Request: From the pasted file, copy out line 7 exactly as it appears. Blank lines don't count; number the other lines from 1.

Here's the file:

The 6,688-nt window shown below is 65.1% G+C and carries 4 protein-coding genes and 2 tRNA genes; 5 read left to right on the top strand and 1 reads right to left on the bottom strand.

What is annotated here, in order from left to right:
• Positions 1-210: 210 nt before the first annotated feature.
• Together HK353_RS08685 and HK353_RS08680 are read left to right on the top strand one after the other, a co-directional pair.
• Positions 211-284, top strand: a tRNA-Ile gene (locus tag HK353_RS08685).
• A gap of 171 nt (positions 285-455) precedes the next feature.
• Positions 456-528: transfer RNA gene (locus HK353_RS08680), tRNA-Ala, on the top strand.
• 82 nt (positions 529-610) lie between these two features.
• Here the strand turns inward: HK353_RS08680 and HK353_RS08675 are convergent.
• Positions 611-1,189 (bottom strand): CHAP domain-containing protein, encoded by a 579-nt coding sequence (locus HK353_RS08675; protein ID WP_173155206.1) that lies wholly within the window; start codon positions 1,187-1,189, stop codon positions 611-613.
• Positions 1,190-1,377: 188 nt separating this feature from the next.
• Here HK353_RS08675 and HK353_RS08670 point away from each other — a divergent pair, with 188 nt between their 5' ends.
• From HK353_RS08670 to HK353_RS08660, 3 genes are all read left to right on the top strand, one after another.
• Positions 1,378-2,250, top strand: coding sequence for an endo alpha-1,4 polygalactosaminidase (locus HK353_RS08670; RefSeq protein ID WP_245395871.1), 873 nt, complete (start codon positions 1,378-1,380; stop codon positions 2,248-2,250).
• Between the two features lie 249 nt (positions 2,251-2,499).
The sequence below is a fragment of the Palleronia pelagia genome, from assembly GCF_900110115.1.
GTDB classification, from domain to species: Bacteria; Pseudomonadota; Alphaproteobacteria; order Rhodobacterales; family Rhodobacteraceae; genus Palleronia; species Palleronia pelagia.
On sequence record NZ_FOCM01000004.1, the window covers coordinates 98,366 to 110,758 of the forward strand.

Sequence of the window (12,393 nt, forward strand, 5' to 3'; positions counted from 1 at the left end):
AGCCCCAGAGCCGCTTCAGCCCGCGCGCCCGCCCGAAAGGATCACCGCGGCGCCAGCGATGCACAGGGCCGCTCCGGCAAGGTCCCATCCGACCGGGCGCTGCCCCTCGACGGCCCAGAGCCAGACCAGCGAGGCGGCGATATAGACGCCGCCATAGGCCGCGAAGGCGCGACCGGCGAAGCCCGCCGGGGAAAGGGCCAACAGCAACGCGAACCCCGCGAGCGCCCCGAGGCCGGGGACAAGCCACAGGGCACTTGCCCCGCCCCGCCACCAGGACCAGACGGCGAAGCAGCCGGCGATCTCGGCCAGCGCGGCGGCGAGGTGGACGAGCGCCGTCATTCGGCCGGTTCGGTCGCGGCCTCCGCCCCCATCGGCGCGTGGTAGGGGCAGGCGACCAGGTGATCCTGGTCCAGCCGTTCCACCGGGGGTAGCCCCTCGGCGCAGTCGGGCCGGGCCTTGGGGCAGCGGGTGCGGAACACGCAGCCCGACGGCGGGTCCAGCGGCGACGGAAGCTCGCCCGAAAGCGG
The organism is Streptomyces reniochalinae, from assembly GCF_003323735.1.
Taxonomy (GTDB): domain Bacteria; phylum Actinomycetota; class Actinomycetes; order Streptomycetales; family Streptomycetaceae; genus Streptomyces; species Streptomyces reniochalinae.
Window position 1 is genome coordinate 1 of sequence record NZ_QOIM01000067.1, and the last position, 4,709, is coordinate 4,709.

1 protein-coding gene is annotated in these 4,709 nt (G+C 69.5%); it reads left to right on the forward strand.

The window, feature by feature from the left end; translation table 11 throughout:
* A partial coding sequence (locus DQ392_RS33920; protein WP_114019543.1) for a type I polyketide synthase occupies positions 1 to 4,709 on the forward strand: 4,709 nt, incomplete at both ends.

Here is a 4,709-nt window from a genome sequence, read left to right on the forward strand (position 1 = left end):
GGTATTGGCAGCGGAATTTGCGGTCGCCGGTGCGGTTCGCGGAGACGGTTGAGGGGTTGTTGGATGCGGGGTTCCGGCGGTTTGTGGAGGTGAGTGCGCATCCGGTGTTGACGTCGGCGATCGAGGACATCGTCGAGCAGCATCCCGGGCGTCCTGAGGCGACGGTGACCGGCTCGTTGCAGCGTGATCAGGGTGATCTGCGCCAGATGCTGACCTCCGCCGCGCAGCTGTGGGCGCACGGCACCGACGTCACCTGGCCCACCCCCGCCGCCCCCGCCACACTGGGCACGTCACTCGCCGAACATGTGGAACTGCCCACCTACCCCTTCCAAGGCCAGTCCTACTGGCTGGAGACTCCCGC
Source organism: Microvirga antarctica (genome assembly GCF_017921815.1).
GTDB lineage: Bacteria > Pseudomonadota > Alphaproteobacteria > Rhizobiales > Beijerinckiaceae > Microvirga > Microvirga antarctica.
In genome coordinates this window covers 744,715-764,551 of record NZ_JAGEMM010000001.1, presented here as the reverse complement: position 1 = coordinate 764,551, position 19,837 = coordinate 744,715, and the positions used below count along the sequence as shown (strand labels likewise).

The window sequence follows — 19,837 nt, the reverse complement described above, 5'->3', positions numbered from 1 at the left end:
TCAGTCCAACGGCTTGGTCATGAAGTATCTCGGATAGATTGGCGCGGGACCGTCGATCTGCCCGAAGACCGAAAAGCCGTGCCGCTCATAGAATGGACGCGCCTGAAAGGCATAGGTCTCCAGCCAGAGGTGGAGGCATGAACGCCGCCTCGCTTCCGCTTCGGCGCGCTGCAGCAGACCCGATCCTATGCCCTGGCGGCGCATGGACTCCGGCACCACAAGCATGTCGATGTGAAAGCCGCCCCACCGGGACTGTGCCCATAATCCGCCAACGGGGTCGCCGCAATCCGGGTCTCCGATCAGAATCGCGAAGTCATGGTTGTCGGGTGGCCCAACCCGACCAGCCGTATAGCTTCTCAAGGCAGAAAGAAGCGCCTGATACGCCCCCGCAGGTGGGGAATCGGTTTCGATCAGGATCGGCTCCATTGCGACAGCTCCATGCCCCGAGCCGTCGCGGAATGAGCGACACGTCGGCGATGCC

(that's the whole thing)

• Positions 456-528: transfer RNA gene (locus HK353_RS08680), tRNA-Ala, on the top strand.